The Ban Chiang Archaeological Site is a large, prehistoric earthen mound located in an agricultural area in the Ban Chiang Sub-district, Nong Han District of Udon Thani Province in northeast Thailand, within the watershed of the Mekong River.

Ban Chiang was the centre of a remarkable phenomenon of human cultural, social, and technological evolution in the 5th millennium BC, which occurred independently in this area of south-east Asia and spread widely over South-East Asia. The site presents the earliest evidence of farming in the region and of the manufacture and use of metals. It has been on the UNESCO world heritage list since 1992.

The importance of this archaeology does not limited only within Thailand. Ban Chiang Project under the Institute for Southeast Asian Archaeology (ISEAA) at Penn Museum established in October 2013 continues to builds upon the decades-long archaeological research programs in Thailand and Laos at the Penn Museum.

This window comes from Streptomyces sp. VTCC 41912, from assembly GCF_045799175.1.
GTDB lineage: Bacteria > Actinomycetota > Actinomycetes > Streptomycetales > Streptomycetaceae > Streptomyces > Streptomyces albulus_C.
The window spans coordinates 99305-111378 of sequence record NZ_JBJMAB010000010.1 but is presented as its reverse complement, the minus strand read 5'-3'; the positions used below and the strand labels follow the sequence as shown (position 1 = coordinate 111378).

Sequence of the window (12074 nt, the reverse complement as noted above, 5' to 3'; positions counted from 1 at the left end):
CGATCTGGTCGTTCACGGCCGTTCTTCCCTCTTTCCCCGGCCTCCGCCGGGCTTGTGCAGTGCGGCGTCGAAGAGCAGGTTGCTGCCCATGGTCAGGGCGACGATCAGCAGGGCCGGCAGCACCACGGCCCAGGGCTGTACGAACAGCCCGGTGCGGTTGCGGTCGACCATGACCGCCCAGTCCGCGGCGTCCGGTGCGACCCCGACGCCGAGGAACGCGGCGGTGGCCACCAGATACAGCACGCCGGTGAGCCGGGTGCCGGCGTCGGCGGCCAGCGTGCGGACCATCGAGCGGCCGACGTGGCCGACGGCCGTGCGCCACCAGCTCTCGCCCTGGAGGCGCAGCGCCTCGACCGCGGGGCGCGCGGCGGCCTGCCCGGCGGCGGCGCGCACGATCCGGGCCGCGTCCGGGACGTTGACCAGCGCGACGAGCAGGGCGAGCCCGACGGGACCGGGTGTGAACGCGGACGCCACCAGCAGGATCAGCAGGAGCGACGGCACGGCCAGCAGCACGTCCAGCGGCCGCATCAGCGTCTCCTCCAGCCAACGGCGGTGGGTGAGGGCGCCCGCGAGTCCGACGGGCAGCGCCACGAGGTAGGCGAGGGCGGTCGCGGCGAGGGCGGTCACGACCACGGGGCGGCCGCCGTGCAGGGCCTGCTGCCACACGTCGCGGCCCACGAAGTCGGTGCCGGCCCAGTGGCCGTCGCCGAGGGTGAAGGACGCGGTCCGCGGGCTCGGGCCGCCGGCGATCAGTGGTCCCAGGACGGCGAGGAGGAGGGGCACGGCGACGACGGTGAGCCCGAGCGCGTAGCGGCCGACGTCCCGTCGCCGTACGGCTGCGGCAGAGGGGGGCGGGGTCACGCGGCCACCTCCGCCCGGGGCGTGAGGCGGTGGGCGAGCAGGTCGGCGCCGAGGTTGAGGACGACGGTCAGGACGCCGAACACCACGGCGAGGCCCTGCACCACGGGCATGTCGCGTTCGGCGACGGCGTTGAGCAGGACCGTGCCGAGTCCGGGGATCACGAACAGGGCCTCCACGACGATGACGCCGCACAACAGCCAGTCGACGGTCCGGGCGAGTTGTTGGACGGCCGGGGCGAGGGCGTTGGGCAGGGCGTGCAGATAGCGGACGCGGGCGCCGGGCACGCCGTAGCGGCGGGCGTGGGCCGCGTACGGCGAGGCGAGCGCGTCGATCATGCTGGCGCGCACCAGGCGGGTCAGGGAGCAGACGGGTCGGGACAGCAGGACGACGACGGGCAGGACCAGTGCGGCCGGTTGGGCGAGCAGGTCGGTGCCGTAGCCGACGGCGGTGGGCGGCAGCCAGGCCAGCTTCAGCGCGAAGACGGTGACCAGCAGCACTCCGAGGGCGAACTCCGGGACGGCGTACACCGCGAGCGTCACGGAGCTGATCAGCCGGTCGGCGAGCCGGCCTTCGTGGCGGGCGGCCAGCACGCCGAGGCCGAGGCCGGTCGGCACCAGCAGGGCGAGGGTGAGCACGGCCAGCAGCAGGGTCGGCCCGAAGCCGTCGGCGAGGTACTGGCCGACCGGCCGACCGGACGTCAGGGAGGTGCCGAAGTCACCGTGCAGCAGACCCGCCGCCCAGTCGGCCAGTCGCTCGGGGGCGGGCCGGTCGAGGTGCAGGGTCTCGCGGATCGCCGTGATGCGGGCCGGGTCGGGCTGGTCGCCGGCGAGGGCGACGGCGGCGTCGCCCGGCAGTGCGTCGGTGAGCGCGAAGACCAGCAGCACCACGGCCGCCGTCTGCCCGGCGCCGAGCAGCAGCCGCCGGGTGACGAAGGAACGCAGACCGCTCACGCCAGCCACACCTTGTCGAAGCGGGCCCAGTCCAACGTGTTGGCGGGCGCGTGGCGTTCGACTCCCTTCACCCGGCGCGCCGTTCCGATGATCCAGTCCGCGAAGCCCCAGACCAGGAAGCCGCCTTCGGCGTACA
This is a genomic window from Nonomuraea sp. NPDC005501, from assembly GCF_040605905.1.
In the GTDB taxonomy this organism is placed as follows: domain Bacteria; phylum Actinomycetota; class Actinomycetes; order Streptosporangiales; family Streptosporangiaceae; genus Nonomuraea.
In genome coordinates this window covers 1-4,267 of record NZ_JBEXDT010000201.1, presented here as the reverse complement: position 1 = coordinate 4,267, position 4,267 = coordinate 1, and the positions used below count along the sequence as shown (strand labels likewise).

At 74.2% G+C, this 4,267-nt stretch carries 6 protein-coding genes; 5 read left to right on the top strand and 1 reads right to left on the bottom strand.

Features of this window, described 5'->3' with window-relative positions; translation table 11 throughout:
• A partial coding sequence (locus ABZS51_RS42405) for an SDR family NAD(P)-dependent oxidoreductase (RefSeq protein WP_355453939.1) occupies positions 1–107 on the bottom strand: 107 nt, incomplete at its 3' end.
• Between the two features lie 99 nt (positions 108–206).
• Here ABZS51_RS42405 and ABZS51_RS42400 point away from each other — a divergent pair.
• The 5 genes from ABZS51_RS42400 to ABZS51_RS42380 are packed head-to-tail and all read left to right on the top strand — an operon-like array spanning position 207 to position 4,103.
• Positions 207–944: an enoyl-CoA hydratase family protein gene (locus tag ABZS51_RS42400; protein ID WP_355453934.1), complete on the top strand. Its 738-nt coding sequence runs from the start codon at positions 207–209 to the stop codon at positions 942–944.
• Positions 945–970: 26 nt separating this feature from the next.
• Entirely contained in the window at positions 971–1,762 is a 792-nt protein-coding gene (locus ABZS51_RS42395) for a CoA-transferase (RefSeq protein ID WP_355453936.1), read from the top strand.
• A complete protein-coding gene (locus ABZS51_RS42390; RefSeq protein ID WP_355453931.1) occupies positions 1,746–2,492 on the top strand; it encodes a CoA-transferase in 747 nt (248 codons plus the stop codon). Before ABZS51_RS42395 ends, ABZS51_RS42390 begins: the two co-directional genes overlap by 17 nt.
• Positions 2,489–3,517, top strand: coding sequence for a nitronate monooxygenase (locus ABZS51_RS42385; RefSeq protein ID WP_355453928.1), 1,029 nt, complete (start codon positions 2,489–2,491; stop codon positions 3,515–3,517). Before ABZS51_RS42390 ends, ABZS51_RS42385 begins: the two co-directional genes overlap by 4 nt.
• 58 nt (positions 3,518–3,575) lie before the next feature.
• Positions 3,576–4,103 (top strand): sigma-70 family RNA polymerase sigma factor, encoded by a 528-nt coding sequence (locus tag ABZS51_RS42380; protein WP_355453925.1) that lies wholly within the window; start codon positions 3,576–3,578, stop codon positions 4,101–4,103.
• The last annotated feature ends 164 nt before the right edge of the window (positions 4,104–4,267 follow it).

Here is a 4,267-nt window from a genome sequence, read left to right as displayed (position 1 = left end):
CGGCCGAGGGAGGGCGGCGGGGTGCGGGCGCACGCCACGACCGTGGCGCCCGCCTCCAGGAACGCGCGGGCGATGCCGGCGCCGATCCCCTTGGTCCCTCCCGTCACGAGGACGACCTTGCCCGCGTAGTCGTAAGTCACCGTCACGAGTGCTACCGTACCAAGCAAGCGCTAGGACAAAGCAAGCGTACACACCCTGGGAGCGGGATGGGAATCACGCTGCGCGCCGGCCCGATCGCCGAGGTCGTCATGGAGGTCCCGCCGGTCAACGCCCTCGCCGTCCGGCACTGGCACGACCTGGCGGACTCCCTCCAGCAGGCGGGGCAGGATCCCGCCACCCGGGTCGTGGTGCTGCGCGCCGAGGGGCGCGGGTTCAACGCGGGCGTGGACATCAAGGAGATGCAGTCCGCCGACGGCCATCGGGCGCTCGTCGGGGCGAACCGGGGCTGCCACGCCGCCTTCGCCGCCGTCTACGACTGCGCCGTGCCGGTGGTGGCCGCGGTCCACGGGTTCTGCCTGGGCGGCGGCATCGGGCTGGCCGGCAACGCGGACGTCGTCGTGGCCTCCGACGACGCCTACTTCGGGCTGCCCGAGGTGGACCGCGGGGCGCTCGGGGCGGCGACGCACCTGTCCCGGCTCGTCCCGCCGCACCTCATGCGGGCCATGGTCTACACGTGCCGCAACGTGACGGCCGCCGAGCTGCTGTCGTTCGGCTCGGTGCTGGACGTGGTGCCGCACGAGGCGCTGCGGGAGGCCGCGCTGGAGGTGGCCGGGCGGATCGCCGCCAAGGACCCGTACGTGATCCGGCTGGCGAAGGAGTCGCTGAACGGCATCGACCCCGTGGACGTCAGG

ISEAA continues to publish research findings from the archaeological site of Ban Chiang in a monograph series in the middle Mekong region (northeast Thailand and Laos). It develops and supports accessible online databases for scholars of Southeast Asian prehistory and support capacity-building in Southeast Asia for archaeologists, heritage managers, and related professionals. These serve the main objectives to protect and promote the cultural and environmental heritage of Southeast Asia.